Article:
(3)  THE ARCHIVES OF LOST DREAMS (depth 9mts) Isla Mujeres, Mexico : —- DeCaires placed the ARCHIVES OF LOST DREAMS in an area of the Mexican National Marine Park, specifically where marine life has been damaged by passing hurricanes and tropical storms.  The sculpture is intended to lure away the park’s 750,000 yearly visitors from other sections of the surrounding pristine reef allowing space to recover and develop naturally.  The underwater scene depicts a man and his dog, who guard a collection of messages in bottles.  The 100s of messages, being preserved in bottles, are, in fact, real messages from various communities of different ethnic, religious and cultural backgrounds.  DeCaires invited these communities to provide the messages which he hopes will chronicle present-day principles, beliefs and aspirations for future generations to discover.


(4) THE LOST CORRESPONDENT  (depth 8mts) Granada : —– DeCaires’ works have an incredibly “ghostly feel” to them reminding one of remains from sunken ships or the ash-covered bodies from the Roman city of Pompeii following the catastrophic volcanic eruption.  The desk is covered with a collection  of newspaper cuttings that date back to the 1970s, detailing Granada’s alignment with Cuba in the period immediately prior to the Revolution.

Small tooth sawfish

Smalltooth sawfish

The SMALLTOOTH SAWFISH gets its name from the Greek word PRISTIS, meaning “saw” and “small teeth that line the edges of its saw”, which are not as large as those of other members of the sawfish family.
The sawfish has a flattened shark-shaped body, brown to bluish-grey in colour, with a white underside, and wing-shaped pectoral fins.  The “saw” is a quarter of the length of the body, and has between 25-32 pairs of small, sharp teeth which are longer and less broad towards the end of the “saw”.  The mouth is on the underside and contains 10-12 rows of teeth in both jaws.  The upper-side of the sawfish is covered in rough tooth-like scales and the under-side is coated in smooth tooth-like scales.

Smalltooth sawfish

For many years, rarity of seeing a sawfish in the wild prevented scientists from collecting conclusive evidence about the use of their distinctive “rostrum”.  This led them to falsely assume that the sawfish, like many other marine vertebrates with a “rostrum”, follow the rule that the appendage is used to either sense prey or capture prey, but never both.  There are no other highly studied marine animals, with similar “rostral” characteristics, that have shown that the “rostrum” is used for both these feeding techniques.  Recent studies have demonstrated, however, that the sawfish utilise their “rostrum” to both sense and manipulate prey.

small tooth sawfish

A sawfish’s “saw” is made up of 1000s of “sensory organs”, that allow them to detect and monitor the movements of other organisms, by measuring the “electric fields” they emit.  The “sensory organs” also called “ampullary pores” are packed most densely on the dorsal side of its “rostrum”.  This allows the fish to create an image of the “three-dimensional” area above it, even in waters of low-visibility.  This provides support for the “bottom-dwelling” behaviour of sawfish, utilising the “saw” as an “extended sensing device”.  Sawfish are able to “view” their entire surroundings by maintaining a position low to the sea floor.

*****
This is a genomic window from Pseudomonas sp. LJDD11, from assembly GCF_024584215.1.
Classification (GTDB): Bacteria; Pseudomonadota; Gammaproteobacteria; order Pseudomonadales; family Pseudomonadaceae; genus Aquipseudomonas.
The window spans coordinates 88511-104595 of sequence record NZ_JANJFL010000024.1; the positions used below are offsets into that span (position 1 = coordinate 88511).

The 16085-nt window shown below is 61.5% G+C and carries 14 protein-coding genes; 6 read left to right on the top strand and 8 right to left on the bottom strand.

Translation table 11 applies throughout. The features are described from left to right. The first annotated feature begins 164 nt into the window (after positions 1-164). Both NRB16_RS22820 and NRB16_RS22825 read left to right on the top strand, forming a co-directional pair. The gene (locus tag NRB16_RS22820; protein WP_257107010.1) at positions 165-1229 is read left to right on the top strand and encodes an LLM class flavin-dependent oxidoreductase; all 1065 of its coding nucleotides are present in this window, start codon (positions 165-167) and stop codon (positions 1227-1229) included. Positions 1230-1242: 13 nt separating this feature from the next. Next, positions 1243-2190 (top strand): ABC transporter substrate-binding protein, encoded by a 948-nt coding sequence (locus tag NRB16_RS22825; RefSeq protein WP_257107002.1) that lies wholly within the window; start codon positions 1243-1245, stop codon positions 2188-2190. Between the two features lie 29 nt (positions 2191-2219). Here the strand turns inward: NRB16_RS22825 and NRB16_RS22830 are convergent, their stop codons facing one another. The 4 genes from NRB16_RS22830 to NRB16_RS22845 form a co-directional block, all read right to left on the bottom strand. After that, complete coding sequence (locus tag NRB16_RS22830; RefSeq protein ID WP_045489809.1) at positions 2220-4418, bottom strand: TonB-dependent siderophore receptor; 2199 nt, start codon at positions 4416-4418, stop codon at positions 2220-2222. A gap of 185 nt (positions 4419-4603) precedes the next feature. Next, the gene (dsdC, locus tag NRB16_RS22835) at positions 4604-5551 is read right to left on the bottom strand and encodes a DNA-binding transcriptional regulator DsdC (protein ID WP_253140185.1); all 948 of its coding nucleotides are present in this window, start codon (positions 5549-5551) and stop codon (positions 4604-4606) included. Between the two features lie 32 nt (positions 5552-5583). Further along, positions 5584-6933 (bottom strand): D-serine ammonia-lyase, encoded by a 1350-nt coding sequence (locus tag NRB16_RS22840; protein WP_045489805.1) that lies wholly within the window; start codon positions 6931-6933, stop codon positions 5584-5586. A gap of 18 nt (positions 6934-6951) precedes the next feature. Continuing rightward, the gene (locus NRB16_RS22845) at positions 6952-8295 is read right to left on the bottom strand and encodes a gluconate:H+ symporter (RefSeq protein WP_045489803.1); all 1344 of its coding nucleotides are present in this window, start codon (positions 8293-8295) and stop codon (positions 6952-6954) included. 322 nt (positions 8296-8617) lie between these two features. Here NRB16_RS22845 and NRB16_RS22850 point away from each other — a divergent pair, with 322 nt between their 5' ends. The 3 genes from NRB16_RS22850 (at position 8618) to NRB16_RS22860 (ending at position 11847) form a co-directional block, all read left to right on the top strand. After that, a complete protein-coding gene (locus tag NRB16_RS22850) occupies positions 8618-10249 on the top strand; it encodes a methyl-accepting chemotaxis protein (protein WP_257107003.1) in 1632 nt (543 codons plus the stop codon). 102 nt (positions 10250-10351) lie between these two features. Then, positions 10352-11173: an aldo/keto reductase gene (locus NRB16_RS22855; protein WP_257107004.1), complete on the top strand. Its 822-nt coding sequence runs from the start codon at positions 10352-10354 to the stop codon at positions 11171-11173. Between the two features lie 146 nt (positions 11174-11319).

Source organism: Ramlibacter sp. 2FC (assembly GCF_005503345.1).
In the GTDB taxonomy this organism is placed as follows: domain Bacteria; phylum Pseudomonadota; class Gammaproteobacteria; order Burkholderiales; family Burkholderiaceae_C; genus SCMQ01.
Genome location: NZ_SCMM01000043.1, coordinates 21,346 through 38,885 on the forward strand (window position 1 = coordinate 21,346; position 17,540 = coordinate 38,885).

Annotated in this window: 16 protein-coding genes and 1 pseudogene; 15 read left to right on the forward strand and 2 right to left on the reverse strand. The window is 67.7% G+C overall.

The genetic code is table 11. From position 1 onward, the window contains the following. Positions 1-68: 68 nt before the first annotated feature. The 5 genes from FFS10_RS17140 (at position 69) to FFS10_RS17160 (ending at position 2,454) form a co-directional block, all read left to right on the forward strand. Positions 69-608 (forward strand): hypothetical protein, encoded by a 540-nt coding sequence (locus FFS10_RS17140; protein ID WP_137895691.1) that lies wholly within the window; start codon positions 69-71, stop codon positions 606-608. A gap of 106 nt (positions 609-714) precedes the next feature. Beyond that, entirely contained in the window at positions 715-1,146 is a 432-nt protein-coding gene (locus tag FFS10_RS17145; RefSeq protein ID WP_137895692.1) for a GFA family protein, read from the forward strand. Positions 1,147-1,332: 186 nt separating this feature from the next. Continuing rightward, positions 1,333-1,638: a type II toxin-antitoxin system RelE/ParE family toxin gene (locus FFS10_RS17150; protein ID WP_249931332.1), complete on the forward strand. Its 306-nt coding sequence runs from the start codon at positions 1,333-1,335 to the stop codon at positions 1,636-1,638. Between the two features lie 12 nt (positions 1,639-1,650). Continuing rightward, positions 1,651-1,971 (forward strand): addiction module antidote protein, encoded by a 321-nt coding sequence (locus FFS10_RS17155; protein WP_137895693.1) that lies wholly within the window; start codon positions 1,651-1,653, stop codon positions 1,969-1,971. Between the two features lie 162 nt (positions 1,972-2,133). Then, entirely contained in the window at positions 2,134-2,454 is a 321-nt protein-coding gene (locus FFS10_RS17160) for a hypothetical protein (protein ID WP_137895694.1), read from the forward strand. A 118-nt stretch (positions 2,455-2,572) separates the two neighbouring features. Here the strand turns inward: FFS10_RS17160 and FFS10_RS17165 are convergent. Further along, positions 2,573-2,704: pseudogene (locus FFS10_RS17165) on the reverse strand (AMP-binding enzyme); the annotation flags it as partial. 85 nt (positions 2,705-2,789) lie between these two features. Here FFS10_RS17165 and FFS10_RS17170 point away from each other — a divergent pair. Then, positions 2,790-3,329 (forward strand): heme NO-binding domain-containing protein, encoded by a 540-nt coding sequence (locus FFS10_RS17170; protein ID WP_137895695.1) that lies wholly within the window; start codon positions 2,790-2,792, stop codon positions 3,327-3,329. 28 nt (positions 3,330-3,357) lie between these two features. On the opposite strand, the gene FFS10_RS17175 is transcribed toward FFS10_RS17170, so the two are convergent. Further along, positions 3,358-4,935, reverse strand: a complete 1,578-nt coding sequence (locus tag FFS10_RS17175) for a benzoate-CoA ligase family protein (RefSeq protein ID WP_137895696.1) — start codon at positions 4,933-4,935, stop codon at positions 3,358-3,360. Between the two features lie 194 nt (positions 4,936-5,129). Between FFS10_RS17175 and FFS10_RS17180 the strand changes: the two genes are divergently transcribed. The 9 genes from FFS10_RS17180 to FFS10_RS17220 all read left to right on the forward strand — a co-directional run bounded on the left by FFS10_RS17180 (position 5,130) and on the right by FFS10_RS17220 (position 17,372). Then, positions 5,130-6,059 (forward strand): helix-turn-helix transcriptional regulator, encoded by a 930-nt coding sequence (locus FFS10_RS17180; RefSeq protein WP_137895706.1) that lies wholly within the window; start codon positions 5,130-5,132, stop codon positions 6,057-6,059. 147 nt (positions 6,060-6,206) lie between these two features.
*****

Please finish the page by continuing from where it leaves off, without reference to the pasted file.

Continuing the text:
Smalltooth sawfish

The sawfish uncovers sand-dwelling crustaceans and mollusc, two common prey types, by using their unique anatomical structure as a tool for digging and grubbing about in sand or mud.  The sawfish churns up the sea bottom with their exaggerated “rostrum” to uncover these hidden food sources.  Small-tooth sawfish have been observed to approach large shoals of fish while striking their “saw” rapidly from side to side.  Due to the high density of small fish in a shoal, there is a high probability that the sawfish will hit, stab, stun or kill several prey during one shoal attack. The sawfish has also been observed to attack larger prey by using their weapon to dislodge large pieces of meat from victims.  They then use their “serrated” saw teeth to tear through flesh.  The small-tooth sawfish is predated on by sharks, but only when it is young and undersized.

smalltooth Sawfish underwater

Little is known about the life cycle of the sawfish, but it is thought to breed year round in areas of constant climate, but elsewhere, only in the summer  Fertilisation is internal an the “pups” develop inside the female, who gives birth a year later to about 15-20 “pups”.  The “saws” of the new-born are “sheathed” & “malleable” at birth for protection.  The “pups” are around 60cm long at birth.  The historical distribution of this species is worldwide, although recent declines in number mean that the sawfish is now absent from many sites.  In American waters, the small-tooth sawfish used to be prevalent in coastal areas from New York, around the Floridian Peninsula as far as Texas.  The small-tooth sawfish can exist both in salt water and freshwater, tending to prefer fairly shallow water with muddy or sandy bottoms such as rivers, streams, lakes, creeks, bays, lagoons and estuaries.  Although the sawfish prefers depths of no more than 120m, it will cross deep oceans to reach new areas of coastline.


The Small-tooth sawfish is classified as Critically Endangered on the IUCN Red List and as Endangered under the United States National Marine Fisheries Service.  The small-tooth sawfish has been over-fished both intentionally and as catch.  Accidently caught, sawfish are rarely returned to the water alive as they are difficult to entangle from nets are dangerous to fishermen.  They are caught for sport, for food and for their oil, which is used to make soap, medicine and for polishing leather, as well as for their “saws” which are removed and sold as “curios”.  Habitat modification is also contributing to the decline of this species, which is slow to recover from ‘population crashes” due to “slow maturation” and ” a long reproductive cycle”.

smalltooth sawfish diagram

Florida has established 3 wildlife refuges to protect the habitat of the small-tooth sawfish, in the hope that the numbers might increase sufficiently for re-colonisation of other areas.  It has been protected from harvesting, in Florida, since 1992 and over the rest of American waters since 2003.  Research into small-tooth sawfish life history and population distribution, as well as education and awareness initiatives may help prevent further decline of the species, but these efforts must be made worldwide to ensure the protection of this “amazing fish”.